0
$\begingroup$

We got this question in our test :-

$$S(t) = 5\cos(10πt - π/2) + 6\sin(15πt)\cos(15πt)$$

My Solution :-

$$S(t) = 5\cos(10πt - π/2) + 3\sin(30πt)\qquad \textrm{[Using $\sin(2A) = 2\sin(A)\cos(A)$]}$$

=> Power$ = 5x5/2 + 3x3/2 = 25/2 + 9/2 = 17$

But in the solution, the correct answer was given to be 21.5 watt.

What mistake did I do?

$\endgroup$
4
  • $\begingroup$ I haven't checked your calculations, but, you cannot convert digital signals to power in Watts at all (without defining a DAC sensitivity, a load, and possibly a sampling rate). I know this is probably not your fault – there's a million courses out there that started out with statements like "assuming a digital 1 corresponds to 1V from the DAC and the load is 1Ω" or something like that, and then forgot to state that – including a lot of of different funky constant factors like 2 W/1², 4W/1², $\sqrt2$W/1², $\frac1{f_s}$ W/1² that I've seen people assume between their digital values and analog $\endgroup$ Mar 9, 2021 at 8:34
  • $\begingroup$ power. I've literally earned 1000s our € (not an exaggeration) explaining that no, digital power is not per se linked to analog power by a constant you know until you've calibrated your whole signal chain. So, look for the definition of how a digital count translates to an analog amplitude (and is that amplitude a voltage? a current? a light intensity? and if one of the two former, what's the load impedance?), and look at what they're doing. $\endgroup$ Mar 9, 2021 at 8:37
  • $\begingroup$ This doesn't mean converting between digital and analog power is wrong by any means! It's just that the unit of digital power is 1, not W. The fact that your solution is given in W just tells me that there's probably a conversion factor in between, which simply might not be 1W/1 (1 W per 1 digital count). $\endgroup$ Mar 9, 2021 at 8:41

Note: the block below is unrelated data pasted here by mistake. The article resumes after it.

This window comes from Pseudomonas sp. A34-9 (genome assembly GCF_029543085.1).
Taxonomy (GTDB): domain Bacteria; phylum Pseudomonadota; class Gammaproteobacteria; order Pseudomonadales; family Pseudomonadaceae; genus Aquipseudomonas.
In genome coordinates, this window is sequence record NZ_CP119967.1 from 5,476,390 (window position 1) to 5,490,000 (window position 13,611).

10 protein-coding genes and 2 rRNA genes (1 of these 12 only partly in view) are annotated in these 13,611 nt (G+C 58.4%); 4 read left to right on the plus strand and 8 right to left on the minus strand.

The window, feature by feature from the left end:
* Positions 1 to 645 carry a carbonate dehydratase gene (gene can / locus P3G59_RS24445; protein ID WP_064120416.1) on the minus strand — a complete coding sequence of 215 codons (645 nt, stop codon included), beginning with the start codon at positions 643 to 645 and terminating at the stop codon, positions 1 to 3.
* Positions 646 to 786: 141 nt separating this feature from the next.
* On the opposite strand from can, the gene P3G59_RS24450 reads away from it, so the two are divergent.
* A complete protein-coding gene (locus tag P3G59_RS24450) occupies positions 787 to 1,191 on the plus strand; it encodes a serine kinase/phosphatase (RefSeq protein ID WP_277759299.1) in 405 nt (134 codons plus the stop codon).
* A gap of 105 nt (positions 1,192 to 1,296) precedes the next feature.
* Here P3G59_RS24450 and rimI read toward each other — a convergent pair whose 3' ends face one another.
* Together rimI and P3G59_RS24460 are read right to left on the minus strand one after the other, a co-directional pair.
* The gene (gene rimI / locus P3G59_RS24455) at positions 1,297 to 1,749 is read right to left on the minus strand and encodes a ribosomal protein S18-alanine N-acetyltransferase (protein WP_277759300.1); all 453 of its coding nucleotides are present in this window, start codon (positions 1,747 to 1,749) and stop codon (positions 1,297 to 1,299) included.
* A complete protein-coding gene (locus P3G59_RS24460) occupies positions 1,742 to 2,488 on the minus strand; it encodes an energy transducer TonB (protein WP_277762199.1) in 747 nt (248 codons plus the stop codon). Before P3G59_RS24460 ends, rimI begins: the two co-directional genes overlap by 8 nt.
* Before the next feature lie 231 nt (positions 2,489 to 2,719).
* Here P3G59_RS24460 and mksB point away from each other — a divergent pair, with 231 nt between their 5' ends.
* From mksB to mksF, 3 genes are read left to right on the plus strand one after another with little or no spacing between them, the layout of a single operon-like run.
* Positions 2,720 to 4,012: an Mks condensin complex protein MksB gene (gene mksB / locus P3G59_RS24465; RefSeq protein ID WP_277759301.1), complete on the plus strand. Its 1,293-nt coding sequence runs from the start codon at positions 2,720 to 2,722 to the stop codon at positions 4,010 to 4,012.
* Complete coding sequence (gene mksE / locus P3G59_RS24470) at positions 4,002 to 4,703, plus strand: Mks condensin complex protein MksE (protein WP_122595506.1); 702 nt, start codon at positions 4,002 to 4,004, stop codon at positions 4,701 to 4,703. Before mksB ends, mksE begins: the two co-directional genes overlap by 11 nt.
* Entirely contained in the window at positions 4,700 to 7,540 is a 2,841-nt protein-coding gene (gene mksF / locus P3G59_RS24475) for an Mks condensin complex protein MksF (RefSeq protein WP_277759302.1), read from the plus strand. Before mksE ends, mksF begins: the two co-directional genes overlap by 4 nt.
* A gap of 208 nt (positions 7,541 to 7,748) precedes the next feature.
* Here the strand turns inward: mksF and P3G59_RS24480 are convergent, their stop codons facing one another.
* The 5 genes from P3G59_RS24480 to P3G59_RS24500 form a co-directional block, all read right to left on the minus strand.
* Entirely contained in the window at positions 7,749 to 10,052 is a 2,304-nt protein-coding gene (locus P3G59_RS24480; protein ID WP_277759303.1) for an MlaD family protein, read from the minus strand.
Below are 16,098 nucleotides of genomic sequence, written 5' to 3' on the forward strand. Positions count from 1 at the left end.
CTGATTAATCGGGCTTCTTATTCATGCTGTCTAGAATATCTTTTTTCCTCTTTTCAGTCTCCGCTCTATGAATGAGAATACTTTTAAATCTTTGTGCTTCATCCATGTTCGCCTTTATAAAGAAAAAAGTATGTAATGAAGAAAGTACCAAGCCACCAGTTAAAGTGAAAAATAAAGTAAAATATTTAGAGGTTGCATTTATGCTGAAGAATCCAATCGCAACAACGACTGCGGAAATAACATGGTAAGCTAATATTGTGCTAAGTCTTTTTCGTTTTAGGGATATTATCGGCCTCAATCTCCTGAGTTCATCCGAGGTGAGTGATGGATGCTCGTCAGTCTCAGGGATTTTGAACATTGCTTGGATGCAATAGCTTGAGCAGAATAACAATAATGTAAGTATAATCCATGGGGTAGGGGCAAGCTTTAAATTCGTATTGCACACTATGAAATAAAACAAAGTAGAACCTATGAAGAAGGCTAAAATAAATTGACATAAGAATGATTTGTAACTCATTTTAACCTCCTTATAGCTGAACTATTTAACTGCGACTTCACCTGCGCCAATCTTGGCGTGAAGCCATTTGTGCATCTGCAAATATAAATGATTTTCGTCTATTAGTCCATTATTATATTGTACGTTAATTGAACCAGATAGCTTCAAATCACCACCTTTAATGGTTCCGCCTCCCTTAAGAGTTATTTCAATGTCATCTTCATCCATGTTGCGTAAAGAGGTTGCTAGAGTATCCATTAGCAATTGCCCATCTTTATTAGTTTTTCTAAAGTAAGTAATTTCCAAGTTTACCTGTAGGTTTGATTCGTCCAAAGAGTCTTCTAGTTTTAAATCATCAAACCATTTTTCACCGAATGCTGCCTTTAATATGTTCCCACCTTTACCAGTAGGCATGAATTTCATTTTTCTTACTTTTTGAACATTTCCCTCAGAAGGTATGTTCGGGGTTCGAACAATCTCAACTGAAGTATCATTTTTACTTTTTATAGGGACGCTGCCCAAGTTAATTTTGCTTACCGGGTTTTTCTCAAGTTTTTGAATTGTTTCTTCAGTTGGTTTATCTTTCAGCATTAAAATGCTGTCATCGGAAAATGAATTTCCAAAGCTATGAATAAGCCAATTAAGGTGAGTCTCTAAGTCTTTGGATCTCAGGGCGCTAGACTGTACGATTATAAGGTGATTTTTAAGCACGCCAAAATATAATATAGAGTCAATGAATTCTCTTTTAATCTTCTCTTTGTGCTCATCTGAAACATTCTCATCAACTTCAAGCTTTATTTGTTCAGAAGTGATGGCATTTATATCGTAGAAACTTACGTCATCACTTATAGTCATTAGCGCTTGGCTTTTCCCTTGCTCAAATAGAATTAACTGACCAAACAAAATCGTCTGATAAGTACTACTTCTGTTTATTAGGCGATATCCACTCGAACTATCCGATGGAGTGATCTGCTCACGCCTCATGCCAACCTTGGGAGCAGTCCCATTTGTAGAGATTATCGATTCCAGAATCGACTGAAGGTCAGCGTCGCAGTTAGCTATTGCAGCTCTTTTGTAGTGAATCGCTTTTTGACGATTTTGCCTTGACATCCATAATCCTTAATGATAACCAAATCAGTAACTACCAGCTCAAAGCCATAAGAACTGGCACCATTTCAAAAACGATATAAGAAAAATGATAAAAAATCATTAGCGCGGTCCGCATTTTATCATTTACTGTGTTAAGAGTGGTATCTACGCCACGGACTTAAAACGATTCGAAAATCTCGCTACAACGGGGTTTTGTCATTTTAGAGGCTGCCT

• $\begingroup$ Thanks for this extra insight. It's great to learn this additional information which in not taught in the class. Maybe the teacher themselves tend to make such mistakes. Additionally, I sent my solution to the teacher for recheck, and viola.... My solution was actually correct. Also, thanks for taking out time to write huge content. It was really helpful, and will definitely keep that in mind. $\endgroup$ Mar 9, 2021 at 19:11

1 Answer 1

0
$\begingroup$

Apart from possible dimensional problems as discussed in the comments, your result is correct and the given solution is wrong. In general with such exercises, don't forget to check if the cross-term really cancels out (in this case it does).

$\endgroup$
1
  • $\begingroup$ Thanks for the reply. I sent my solution to the teacher for recheck, and viola.... My solution was actually correct. $\endgroup$ Mar 9, 2021 at 19:13

Your Answer

By clicking “Post Your Answer”, you agree to our terms of service and acknowledge that you have read and understand our privacy policy and code of conduct.

Not the answer you're looking for? Browse other questions tagged or ask your own question.